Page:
Therefore each male interview is multiplied by a factor of 3 (so that our 200 interviews represent 600 interviews overall) whereas each female interview is down-weighted by 50% (i.e. 800 interviews represent 400). After doing this, we come to the same satisfaction score of 77% as when we had a more representative sample.
However, these adjustments come at a cost….an increase in the margin of error i.e. the difference between the estimated result from our sample compared to the real result if all customers had completed the survey.
How can I achieve a representative sample?
Before fieldwork begins, consider the population profile and who you wish to target. We can set quotas – targets for the number of interviews to achieve – for specific subgroups so that our sample includes these groups and is representative of the population as a whole.
If we expect to achieve lower response rates in key sub-groups (e.g. by gender) we can try to correct this at the outset by oversampling and sending out more survey invitations than you would if sending at random to ensure that we achieve a robust sample size in key sub-groups.
What is a ‘good’ response rate?
For a typical consumer online survey with an organisation’s customers, we would expect to achieve a response rate of c.6-10%. But in B2B markets this can be significantly lower unless appropriate survey incentives are offered. Response rates can also differ substantially by data collection method.
But as we’ve just demonstrated, who you survey can be just as important as how many interviews are completed.
Top Tips to improve response rates
At Critical we have extensive experience of surveying individuals across different markets in the UK and abroad. Here are our top tips:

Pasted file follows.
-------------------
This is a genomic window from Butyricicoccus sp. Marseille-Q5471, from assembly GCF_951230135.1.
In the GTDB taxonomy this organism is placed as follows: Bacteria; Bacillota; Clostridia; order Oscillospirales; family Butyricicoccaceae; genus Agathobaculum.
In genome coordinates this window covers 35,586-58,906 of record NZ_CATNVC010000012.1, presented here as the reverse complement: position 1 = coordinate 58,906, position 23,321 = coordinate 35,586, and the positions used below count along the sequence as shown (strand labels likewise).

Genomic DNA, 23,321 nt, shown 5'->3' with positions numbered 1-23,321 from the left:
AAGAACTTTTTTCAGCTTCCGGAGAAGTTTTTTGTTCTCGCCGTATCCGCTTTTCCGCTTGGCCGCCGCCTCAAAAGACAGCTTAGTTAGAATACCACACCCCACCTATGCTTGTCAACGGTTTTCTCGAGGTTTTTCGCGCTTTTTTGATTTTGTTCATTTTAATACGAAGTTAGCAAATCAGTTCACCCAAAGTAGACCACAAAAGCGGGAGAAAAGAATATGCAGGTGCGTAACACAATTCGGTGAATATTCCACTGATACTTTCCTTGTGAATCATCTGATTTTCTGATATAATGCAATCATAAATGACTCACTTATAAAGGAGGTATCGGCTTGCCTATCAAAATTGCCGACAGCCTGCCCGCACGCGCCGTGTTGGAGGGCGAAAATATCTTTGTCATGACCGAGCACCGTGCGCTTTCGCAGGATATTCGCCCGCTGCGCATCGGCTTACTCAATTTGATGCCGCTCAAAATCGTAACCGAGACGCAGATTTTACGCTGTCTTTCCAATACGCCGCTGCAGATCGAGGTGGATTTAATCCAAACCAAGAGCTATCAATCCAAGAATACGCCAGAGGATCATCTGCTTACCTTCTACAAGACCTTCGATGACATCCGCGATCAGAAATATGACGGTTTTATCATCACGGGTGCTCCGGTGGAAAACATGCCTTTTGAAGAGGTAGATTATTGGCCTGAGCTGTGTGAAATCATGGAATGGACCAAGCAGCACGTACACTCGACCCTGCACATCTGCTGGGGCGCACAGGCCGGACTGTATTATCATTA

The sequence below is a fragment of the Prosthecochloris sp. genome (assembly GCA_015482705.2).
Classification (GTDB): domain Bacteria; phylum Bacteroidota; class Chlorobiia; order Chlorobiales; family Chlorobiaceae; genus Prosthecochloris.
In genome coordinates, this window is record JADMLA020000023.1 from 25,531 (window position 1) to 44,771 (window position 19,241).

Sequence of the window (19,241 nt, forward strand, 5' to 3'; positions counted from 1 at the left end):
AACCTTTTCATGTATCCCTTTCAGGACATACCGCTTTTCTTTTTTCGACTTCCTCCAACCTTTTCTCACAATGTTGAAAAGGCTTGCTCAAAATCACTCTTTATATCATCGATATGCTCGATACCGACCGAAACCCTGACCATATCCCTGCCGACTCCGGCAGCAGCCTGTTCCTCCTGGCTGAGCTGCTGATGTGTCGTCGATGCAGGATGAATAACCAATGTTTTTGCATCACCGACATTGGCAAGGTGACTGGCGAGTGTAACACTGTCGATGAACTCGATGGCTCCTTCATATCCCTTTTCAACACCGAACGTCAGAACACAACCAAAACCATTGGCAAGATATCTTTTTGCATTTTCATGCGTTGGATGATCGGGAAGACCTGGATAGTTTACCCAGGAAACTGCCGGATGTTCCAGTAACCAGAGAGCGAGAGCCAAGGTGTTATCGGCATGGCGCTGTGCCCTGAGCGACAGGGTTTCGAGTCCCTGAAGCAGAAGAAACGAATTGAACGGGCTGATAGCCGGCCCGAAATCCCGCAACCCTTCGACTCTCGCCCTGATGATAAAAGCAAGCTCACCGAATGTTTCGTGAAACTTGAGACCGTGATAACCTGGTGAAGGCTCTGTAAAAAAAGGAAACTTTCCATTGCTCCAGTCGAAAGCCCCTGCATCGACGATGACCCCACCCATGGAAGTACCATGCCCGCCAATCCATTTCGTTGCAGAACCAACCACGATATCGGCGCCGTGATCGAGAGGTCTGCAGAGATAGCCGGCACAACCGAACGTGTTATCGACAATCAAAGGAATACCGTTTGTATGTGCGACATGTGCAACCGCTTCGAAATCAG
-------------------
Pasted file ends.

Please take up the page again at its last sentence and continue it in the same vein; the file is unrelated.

1. Providing a complete and clean database/ sampling frame. It seems obvious but if you send invitations to email addresses that aren’t checked, it won’t help. Take some time to make sure your database is as good as it can be.
2. A well-written introduction/ invitation to take part. Give people a good reason to take part; explain why their opinion counts and what the survey results will be used for. Provide reassurance of data confidentiality and reference Market Research Society guidelines where appropriate.
3. Engaging questions and good survey design. Once they have clicked on the survey link you are halfway there, don’t lose them now! Make your survey stand out visually and make it an interesting and enjoyable experience – it’s an extension of your brand, so incorporate your branding and style of communications. Consider the question text, flow, and survey routing. And crucially, make sure it’s optimised for mobile devices.
4. Survey length. Yes, we may sound like a broken record but it’s so important! Online surveys should typically be a maximum of 15 minutes. Make use of your database – customers get frustrated if you ask them questions they think you should already know the answer to.
……that’s already a lot to consider, and we haven’t even mentioned having a choice of survey completion methods; who is responsible for sending the invitations (client or agency); timeliness/ when is the right time to ask for feedback; incentives; reminders….
Let us know what has worked well for you and please get in touch if you want to chat about how best to optimise your survey response rates.